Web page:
An I-80 driver takes issue with the traffic flow technology: Roadshow – Pacifica Tribune

Q: In my view, the high-tech technology used to keep traffic flowing on Interstate 80 has been very disappointing.
John Winters, Oakland
A: This is where Caltrans posts warning signs that may lower the speed limit for a problem ahead. It may also put up a red X to close a lane blocked ahead by a stall, fender bender or major crash. The warning signs can reduce speed limits to as low as 30 mph to get drivers to slow to a speed that is safe for conditions.
A similar system is in place on Highway 101 from south of San Francisco to the Palo Alto area, and can include advisory signs about what alternate routes are available, such as El Camino Real instead of 101.
Q: I assumed the system would turn on automatically during commute hours to regulate overall flow. However, it seems as though it only is activated after a specific incident occurs.
John Winters
A: That is the case. Tell us more.
Q: When activated, lighted signage might show that a lane is blocked ahead and recommend a reduced speed. However, it always seems the recommended speed is 30 mph, usually faster than traffic is actually moving. The one time I saw a speed posted that was lower than 30 mph, traffic was moving even slower. I imagined more dynamic, fluid speed limit ranges, since the theory is that all cars traveling at a slower speed moves everyone along smoothly while maintaining capacity.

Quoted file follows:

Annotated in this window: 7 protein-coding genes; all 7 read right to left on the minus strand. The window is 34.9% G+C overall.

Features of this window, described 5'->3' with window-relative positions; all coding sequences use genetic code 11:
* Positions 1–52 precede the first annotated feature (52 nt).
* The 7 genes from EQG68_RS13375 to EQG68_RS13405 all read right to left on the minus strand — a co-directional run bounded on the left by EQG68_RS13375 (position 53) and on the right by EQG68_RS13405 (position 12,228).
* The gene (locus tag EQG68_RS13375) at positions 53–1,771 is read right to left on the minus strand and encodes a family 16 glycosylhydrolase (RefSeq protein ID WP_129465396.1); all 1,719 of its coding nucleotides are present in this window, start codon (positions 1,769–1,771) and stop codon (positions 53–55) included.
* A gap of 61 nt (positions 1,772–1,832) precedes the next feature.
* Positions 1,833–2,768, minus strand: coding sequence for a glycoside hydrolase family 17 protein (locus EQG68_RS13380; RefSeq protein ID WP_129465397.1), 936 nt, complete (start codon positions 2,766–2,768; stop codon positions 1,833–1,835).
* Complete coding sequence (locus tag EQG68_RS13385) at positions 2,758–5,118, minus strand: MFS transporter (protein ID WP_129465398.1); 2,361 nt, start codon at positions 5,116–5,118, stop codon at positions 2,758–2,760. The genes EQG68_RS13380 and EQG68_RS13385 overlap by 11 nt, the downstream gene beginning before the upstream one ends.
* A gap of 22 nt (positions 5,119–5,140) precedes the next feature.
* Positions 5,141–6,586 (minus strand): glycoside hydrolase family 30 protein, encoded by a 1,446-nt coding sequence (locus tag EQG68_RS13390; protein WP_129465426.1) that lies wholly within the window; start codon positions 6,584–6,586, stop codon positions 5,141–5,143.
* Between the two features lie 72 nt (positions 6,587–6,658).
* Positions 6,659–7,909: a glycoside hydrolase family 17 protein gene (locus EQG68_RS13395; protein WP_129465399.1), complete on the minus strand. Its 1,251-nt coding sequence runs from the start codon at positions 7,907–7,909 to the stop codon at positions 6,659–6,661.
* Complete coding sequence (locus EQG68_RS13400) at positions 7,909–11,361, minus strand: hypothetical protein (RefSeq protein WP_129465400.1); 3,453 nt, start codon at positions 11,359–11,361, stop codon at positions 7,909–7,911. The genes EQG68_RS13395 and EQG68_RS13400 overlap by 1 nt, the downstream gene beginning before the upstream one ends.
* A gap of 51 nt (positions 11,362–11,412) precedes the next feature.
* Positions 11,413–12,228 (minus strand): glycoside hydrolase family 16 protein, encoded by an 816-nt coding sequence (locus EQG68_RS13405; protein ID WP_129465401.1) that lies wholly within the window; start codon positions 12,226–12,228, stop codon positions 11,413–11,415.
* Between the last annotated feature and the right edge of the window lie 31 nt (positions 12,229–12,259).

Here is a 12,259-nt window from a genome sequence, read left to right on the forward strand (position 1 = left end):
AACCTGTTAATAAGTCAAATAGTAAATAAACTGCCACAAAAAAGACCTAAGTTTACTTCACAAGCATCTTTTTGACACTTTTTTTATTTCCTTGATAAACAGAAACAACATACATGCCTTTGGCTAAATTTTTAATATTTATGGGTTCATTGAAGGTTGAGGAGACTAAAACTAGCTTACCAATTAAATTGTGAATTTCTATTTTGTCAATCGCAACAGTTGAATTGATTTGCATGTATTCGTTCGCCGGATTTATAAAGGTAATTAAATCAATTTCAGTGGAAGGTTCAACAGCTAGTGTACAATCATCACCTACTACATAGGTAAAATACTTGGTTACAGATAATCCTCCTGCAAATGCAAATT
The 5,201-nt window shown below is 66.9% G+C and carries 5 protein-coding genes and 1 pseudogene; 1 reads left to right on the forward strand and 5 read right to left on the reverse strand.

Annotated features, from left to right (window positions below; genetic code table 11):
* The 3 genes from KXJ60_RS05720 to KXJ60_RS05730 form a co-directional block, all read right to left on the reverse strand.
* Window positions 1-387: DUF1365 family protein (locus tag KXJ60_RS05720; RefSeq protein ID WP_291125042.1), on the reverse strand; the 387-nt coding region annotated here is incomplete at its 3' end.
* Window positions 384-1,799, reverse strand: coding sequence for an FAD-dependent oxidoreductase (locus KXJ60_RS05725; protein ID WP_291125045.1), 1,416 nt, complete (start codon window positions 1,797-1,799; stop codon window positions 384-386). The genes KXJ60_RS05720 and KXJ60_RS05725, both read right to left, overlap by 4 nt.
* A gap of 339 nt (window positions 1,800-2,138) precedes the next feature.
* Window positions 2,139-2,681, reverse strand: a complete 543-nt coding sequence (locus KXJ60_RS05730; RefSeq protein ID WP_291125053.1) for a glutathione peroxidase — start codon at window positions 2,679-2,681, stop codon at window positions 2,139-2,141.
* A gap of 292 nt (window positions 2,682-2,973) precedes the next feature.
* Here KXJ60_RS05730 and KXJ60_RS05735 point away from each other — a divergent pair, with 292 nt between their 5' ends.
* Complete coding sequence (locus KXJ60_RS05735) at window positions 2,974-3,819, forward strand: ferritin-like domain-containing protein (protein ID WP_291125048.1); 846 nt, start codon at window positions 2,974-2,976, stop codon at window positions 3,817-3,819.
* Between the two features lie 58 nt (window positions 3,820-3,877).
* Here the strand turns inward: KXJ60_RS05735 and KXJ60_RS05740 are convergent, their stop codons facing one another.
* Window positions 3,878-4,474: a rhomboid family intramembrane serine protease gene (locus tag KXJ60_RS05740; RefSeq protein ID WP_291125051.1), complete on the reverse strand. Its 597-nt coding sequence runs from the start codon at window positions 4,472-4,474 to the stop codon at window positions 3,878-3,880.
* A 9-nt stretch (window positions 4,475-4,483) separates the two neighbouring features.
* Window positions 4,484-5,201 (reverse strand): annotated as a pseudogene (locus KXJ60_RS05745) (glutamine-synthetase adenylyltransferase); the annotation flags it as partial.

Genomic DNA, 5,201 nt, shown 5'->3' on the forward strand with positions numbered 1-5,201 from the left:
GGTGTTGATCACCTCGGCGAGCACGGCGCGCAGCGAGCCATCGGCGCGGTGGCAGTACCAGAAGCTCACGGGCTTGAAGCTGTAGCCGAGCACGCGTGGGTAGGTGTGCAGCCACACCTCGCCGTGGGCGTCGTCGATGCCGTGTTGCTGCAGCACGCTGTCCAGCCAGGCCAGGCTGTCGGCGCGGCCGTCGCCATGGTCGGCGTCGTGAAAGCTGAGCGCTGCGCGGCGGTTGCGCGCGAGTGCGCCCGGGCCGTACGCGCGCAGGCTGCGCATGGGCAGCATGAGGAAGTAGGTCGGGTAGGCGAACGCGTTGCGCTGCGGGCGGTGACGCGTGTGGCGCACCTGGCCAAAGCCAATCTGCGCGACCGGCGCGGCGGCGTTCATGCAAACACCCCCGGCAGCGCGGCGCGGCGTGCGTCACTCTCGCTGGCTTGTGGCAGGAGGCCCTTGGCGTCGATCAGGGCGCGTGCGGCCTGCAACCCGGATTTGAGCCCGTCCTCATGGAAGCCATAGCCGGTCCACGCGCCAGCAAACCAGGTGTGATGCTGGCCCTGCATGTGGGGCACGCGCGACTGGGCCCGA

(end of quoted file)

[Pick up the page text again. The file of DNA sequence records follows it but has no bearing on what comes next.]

John Winters
A: Studies show that traffic can move more efficiently at 30 mph when it is possible to travel that speed than if the recommended speed were reduced beyond that. As you note, the posted speed is sometimes higher than what vehicles can travel at that time, on that section of the road.
Q: Lane blockage markings are sometimes useful, but typically if one moves out of a blocked lane marked with a red X, it has just opened up and the jackrabbits push their way up the line to merge in far ahead of their original place in line. With COVID speed lunatics, this situation is only exacerbated.
John Winters
A: And …
Q: Has there been any other feedback on the program?
John Winters
A: A little. Caltrans says rear-end crashes have been reduced.
The operations are dynamic. Recommended speeds are based on downstream average vehicle speeds collected by vehicle detection stations. The primary intent is for drivers to slow down as they approach a crash to aid with orderly clearance of the road.
A car stalled on a freeway for just three minutes before being moved off the road can contribute to a 30-minute backup.
Look for Gary Richards at, or contact him at [email protected] or 408-920-5335.
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